Cooking Can Improve Vegetable Nutrition

December 28, 2007

2 Min Read
Cooking Can Improve Vegetable Nutrition

Everyone knows that processed vegetables deliver poorer nutritional quality than fresh, raw veggiesexcept everyone is probably wrong. Research is showing that cooking can increase the nutrient availability, and a new study by Italian researchers accepted for publication in the Journal of Agricultural and Food Chemistry (Effects of Different Cooking Methods on Nutritional and Physicochemical Characteristics of Selected Vegetables, C. Miglio, E. Chiavaro, A. Visconti, V. Fogliano and N. Pellegrini, ASAP Article, 10.1021/jf072304b) adds credence to the theory that cooked vegetables might be nutritionally superior.

Ideally, vegetable nutrients should be preserved and physiologically available. Research shows naturally occurring phytochemical compounds in vegetables provide antioxidant properties, and diets that include significant amounts might create a decrease in degenerative processes that lead to disease. Additionally, optimal quality after processing can lead to greater acceptance and consumption of these beneficial phytochemicals. The objective of the study was to evaluate the effect of three common cooking techniquesboiling, steaming and fryingon phytochemical contents, total antioxidant capacities (TAC) and physicochemical parameters of carrots, zucchini (courgettes) and broccoli.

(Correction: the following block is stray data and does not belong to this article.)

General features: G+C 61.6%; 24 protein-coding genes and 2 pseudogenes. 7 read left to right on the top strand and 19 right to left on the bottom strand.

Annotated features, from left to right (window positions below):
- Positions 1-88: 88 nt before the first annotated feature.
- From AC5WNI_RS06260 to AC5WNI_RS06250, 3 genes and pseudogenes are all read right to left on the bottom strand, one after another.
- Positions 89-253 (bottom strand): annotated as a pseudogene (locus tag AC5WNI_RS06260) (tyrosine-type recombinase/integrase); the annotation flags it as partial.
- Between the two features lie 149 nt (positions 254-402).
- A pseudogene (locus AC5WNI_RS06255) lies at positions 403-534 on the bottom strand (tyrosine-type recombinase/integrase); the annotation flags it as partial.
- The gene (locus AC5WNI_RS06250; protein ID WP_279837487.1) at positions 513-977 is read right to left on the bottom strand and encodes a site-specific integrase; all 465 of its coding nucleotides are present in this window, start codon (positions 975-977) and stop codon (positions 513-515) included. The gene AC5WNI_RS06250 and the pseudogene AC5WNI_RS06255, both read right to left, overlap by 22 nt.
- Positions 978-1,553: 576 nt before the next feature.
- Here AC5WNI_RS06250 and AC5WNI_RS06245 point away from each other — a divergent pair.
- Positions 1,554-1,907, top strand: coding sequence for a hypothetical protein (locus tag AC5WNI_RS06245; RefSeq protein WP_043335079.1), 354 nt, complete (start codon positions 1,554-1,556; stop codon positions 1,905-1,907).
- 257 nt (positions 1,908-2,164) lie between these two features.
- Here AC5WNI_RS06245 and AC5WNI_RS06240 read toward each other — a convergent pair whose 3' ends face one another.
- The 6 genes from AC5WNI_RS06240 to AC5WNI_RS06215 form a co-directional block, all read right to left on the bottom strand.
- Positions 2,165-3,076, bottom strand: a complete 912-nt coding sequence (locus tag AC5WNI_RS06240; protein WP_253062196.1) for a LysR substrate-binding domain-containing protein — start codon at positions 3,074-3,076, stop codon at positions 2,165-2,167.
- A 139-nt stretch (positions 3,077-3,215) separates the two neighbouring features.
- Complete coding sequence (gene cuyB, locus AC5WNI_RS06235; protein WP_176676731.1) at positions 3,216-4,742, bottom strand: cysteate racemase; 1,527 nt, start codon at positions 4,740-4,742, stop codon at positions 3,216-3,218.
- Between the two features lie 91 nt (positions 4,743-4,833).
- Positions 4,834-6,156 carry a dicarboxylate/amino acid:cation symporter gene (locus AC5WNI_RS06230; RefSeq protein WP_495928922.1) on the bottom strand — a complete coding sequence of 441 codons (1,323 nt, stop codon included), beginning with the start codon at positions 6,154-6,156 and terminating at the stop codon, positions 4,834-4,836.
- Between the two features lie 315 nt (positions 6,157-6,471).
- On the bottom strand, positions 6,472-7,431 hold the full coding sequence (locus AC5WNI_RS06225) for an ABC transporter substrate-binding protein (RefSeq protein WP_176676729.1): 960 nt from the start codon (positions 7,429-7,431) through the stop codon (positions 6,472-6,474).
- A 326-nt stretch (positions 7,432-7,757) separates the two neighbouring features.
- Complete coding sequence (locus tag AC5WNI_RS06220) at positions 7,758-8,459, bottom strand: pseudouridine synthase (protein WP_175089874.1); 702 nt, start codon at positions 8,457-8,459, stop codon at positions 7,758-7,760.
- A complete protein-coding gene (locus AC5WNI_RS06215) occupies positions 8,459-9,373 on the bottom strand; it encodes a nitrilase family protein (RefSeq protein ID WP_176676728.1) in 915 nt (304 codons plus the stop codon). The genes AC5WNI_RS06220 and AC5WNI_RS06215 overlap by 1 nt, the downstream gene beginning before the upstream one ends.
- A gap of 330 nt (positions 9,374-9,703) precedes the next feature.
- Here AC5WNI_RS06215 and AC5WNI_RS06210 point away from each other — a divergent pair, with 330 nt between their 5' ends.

The study found water-cooking techniques better preserved the antioxidant compounds, particularly carotenoids, in all three of the vegetables and optimized ascorbic acid levels in carrots and zucchini. Steamed vegetables maintained a better texture than boiled ones; however, boiling vegetables limited their discoloration. Fried vegetables showed the least softening, but retained less antioxidant compounds. All cooked vegetables showed an overall increase in their Trolox equivalent antioxidant capacity (TEAC), total radical-trapping antioxidant parameter (TRAP), and ferric-reducing antioxidant power (FRAP) values. The researchers attributed this to matrix softening and increased extractability of compounds, which might be partially converted into more antioxidant compounds. In broccoli, steaming increased the level of glucosinolates, phytochemicals that research indicates can fight cancer, especially in their isothiocyanate hydrolysis form.

The researchers conclude these results suggest that for each vegetable a preferential cooking method could be selected to preserve or improve its nutritional and physicochemical qualities. This selection may help consumers on the choice of cooking practices to improve the nutritional quality of foods, as well as their acceptability.

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